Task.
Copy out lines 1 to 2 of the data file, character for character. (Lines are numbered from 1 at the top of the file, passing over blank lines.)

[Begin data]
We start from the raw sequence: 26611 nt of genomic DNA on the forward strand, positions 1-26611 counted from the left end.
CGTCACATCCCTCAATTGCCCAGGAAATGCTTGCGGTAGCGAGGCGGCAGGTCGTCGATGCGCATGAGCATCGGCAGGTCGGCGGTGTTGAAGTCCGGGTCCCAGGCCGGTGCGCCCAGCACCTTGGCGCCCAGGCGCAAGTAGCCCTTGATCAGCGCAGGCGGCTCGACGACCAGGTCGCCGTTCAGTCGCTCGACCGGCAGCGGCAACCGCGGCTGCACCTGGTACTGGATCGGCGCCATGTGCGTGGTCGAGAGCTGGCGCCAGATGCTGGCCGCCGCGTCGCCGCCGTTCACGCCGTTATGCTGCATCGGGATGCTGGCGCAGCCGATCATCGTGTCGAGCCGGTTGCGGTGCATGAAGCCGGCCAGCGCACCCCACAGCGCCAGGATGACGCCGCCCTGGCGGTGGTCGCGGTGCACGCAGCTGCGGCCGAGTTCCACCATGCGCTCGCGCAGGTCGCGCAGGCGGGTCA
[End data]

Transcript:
We start from the raw sequence: 26611 nt of genomic DNA on the forward strand, positions 1-26611 counted from the left end.
CGTCACATCCCTCAATTGCCCAGGAAATGCTTGCGGTAGCGAGGCGGCAGGTCGTCGATGCGCATGAGCATCGGCAGGTCGGCGGTGTTGAAGTCCGGGTCCCAGGCCGGTGCGCCCAGCACCTTGGCGCCCAGGCGCAAGTAGCCCTTGATCAGCGCAGGCGGCTCGACGACCAGGTCGCCGTTCAGTCGCTCGACCGGCAGCGGCAACCGCGGCTGCACCTGGTACTGGATCGGCGCCATGTGCGTGGTCGAGAGCTGGCGCCAGATGCTGGCCGCCGCGTCGCCGCCGTTCACGCCGTTATGCTGCATCGGGATGCTGGCGCAGCCGATCATCGTGTCGAGCCGGTTGCGGTGCATGAAGCCGGCCAGCGCACCCCACAGCGCCAGGATGACGCCGCCCTGGCGGTGGTCGCGGTGCACGCAGCTGCGGCCGAGTTCCACCATGCGCTCGCGCAGGTCGCGCAGGCGGGTCA